He is right and he is wrong when he states "From middle age the only flag of Carrara was its gonfalone: the old gold wheel, with the Latin motto "Fortitudo mea in rota", the flag you show maybe was a gonfalone of Malaspina of Massa (without the spicked mace), sure something linked like Marquis Malaspina with Roman German Empire as the blackeagle tell us."
Actually, what he is saying here is true, since in Italy the gonfalon only has an official status, requiring a President's decree (for Carrara: August 1st, 1972. Its origin are a lot older, though!), while the civic flags need a simple decision from the city masterhood. Going back to ancient times the possible configurations of civic flags were rather complex: the gonfalone was a sacred standard for most of the Italian communities, however it had to compete against Lords'banners, organisations' and parties'flags and Church insignia for the predominance. Things changed drammatically when the merchant traffics on sea started to flourish in the Mediterranean area and the European Atlantic routes. At this point Vita is wrong: Carrara had flags to distinguish her on the seas, as every town owning a merchant fleet. These flags did not compete against the gonfalone, which remained (and remains) a ground-based symbol, and appeared on a number of flag charts and vexillological sources at least from the XVII century on. The Dukedom of Massa and Principality of Carrara had maritime ensigns: two of their images are preserved for example in one of the documents at the State Archive of Massa and date to 1670 and 1684. They are white and display two different models of Alberico II's coat of arms at the center. They are still referred to in a letter of 1830 to the Duke of Modena, then ruler of the area, a letter now available at the State Archive of Modena. It is important to note that we are not presenting a flag of the city of Carrara, but the ensign to be used on the ships of that town (and the others running patents granted by the government of Massa and Carrara). White ensigns with State arms remained in use till 1796, when the French troops invaded the territory and shortly after joined the old state to the newly constituted Repubblica Cispadana. Massa and Carrara then followed the events of the Napoleonic republics in Northern Italy to 1815. At that point no fleet survived and the white flags flew on the coastal fortresses only. It took some years before ships were again flying an ensign, yet a different one: that of the Estense Dukedom (the red white red horizontal tricolour with a blue / white / blue pale). In 1848 Massa and Carrara merged into the Grand-Duchy of Tuscany, using her tricolour until 1849, when they were re-assigned to Modena. Finally, in 1859 the Duke's troops left the territory and a provisional government raised the Italian tricolour with the Savoy shield. There are many references for "Carrara" ensigns, among which I found of best help:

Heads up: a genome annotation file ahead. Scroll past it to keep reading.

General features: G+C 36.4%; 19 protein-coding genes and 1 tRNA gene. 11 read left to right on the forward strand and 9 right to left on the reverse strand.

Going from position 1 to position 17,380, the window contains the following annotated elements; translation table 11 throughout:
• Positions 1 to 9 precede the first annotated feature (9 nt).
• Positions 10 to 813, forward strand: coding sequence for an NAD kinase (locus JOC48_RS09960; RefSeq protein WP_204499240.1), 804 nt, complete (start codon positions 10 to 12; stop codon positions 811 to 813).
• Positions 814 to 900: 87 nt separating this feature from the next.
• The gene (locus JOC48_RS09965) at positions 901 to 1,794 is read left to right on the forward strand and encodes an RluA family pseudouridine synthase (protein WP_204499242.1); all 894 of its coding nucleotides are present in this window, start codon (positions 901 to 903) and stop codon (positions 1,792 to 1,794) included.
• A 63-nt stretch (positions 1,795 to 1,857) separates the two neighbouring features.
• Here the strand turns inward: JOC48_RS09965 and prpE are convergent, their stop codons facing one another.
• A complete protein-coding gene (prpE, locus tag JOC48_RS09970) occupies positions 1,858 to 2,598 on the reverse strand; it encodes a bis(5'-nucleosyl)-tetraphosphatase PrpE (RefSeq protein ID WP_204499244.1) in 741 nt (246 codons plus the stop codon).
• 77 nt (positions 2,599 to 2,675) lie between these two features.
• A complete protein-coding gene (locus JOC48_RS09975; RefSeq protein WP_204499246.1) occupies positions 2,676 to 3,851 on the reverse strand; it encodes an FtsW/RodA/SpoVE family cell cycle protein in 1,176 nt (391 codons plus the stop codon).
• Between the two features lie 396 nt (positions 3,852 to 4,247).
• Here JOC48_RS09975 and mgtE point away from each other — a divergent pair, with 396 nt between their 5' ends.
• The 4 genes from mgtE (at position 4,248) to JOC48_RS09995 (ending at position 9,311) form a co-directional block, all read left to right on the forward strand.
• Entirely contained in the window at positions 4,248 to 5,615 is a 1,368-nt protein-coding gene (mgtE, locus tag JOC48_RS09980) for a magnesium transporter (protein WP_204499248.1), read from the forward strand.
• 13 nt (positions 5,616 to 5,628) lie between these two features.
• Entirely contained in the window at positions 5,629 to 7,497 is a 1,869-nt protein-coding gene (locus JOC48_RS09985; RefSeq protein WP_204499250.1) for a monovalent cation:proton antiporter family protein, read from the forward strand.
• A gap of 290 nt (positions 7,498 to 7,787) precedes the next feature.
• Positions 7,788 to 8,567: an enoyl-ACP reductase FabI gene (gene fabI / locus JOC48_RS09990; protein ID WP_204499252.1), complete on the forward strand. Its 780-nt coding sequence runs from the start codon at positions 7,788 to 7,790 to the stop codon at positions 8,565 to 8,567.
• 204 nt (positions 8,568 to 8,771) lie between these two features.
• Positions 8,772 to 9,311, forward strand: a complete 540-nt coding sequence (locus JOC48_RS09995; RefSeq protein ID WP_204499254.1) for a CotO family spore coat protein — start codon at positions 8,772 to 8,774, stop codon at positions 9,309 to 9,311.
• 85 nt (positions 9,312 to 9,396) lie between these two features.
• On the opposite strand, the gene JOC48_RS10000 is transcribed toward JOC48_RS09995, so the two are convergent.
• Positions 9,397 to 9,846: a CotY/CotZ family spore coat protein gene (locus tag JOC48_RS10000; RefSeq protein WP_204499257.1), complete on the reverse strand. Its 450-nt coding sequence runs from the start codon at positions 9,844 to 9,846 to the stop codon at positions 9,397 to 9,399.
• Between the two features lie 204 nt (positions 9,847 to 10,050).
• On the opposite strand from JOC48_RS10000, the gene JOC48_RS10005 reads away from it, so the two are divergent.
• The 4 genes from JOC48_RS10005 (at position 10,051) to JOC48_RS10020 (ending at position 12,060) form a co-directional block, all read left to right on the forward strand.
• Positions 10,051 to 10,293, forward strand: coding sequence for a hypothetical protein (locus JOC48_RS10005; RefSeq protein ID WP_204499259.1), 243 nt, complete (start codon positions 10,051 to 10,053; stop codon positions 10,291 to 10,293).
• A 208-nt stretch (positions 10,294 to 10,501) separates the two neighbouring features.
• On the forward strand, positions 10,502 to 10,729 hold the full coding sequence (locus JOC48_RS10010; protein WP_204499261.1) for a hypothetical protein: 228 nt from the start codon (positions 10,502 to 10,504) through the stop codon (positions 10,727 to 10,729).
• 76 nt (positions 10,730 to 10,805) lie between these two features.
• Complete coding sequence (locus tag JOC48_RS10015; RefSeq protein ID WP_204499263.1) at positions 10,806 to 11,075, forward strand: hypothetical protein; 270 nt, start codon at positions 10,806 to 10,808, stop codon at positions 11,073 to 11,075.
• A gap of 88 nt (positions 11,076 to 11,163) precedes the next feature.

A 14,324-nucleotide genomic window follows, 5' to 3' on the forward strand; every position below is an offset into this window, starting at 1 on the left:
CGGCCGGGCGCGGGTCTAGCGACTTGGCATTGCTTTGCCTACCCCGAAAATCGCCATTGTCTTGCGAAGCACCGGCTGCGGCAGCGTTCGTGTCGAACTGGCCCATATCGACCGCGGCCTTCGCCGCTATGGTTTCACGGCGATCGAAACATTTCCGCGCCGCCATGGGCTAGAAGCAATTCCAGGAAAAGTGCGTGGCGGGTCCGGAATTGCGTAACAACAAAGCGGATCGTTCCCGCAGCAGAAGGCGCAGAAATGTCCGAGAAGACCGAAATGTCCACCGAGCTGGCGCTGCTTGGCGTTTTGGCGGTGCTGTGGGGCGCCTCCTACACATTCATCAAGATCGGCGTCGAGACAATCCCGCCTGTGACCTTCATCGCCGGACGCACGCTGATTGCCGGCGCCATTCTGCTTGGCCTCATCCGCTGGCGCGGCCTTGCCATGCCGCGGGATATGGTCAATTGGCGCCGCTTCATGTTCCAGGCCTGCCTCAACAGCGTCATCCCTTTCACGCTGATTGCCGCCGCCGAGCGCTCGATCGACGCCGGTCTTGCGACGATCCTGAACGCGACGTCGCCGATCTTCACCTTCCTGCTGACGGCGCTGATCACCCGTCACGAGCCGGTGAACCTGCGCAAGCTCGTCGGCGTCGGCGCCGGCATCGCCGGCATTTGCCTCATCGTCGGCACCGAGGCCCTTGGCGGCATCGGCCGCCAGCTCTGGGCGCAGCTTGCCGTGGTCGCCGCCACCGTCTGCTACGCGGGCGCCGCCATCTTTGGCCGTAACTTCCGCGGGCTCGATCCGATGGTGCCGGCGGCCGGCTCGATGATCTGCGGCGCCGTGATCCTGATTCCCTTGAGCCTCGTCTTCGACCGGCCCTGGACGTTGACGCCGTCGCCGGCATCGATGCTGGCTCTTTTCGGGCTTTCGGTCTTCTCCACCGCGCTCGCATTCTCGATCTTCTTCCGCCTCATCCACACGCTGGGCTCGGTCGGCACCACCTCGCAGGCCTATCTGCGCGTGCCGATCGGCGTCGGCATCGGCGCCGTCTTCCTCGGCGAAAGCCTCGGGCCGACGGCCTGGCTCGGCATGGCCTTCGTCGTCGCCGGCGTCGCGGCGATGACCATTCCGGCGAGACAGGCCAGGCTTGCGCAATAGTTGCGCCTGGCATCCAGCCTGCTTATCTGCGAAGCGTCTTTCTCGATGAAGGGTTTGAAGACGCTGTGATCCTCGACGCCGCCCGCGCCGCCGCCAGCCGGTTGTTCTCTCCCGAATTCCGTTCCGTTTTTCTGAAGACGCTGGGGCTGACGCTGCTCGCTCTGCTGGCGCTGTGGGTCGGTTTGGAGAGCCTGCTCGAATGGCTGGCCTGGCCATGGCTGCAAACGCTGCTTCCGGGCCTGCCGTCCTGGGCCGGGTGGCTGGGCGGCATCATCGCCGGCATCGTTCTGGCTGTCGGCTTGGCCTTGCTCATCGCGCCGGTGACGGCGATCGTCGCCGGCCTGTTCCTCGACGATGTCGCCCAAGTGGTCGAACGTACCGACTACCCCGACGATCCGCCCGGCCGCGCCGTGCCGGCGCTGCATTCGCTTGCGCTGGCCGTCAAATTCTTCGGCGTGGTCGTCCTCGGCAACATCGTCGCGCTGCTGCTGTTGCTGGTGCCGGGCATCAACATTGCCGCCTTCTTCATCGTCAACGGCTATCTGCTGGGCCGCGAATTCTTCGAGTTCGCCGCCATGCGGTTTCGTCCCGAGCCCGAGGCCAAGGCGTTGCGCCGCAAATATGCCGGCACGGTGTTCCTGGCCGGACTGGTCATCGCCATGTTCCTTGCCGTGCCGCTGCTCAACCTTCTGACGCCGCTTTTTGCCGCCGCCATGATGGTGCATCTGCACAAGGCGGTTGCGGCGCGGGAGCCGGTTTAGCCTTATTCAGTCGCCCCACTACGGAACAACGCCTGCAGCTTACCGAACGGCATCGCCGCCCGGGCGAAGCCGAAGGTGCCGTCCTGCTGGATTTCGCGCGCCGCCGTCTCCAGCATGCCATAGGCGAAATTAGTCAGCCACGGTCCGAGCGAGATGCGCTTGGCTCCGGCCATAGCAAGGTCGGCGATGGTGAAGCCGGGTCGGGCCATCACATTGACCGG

[sig12] Die Flagge, R. Siegel (Vize-Admiral), Dietrich Reimer, Berlin, 1912; [aai] Le bandiere degli Stati italiani, 5) Gli Stati della Toscana, A) Massa e Carrara, Aldo Ziggioto, in Armi Antiche - Numero speciale per il 4° Congresso Internazionale di Vessillologia, Accademia di s.Marciano, Torino, 1971 (Proceedings of the fourth International congress of Vexillology, Turin, 24-27 June 1971); La Marina di Avenza tra Vele e Bandiere, Pietro di Pierro, Aldus, Carrara, 1997 (a book not included in FOTW's bibliography: a very valuable source of information for Massa and Carrara ensigns, language: Italian, pages: 73 + 7 colour tables, no ISBN, format: 15x21 cm (basexspine)).
Pier Paolo Lugli, 15 April 2002
by Bruno Fracasso, 4 January 2001
It is impossible that the flag of Carrara is that shown above.
In fact here is the gonfalon and it hasn't got the above coat of
arms in the center.
Bruno Fracasso, 4 January 2001
"GONFALONE - Drappo d'azzurro riccamente ornato di ricami d'oro e caricato dello stemma comunale con l'iscrizione centrata in oro: «Città di Carrara» (Decreto del Presidente della Repubblica in data 1 agosto 1972).
Un bassorilievo sulla facciate della casa ora detta Repetti, antica sede del comune, risalente al XIII secolo, è ritenuto una delle prime raffigurazioni dello stemma di Carrara. Il suo simbolo è la ruota, da sempre emblema del lavoro dei suoi abitanti. Sulle ruote è stato trasportato il marmo dalle cave delle montagne agli approdi del mare. Un'altra interpretazione vuole che la ruota alluda all'antico termine germanico Rode, da cui «la ruota» o «alla ruota», che anticamente indicava i terreni che si iniziavano a dissodare. Successivamente, proprio su di essi si sviluppò la città. Non risultano notizie su quando Carrara fu dichiarata «Città». Probabilmente essa fu considerata tale sin da quando il territorio della sua comunità fu elevato a marchesato dall'imperatore Massimiliano II, il 23 agosto 1568. Il titolo di marcbesato è confermato dalla corona posta sopra lo stemma, concessa con regio decreto in data 10 dicembre 1942 e confermata dal Presidente del Consiglio dei ministri in data 6 febbraio 1969. Quello di città è implicitamente confermato dai decreti sopra citati. "
Dov Gutterman, 30 July 2002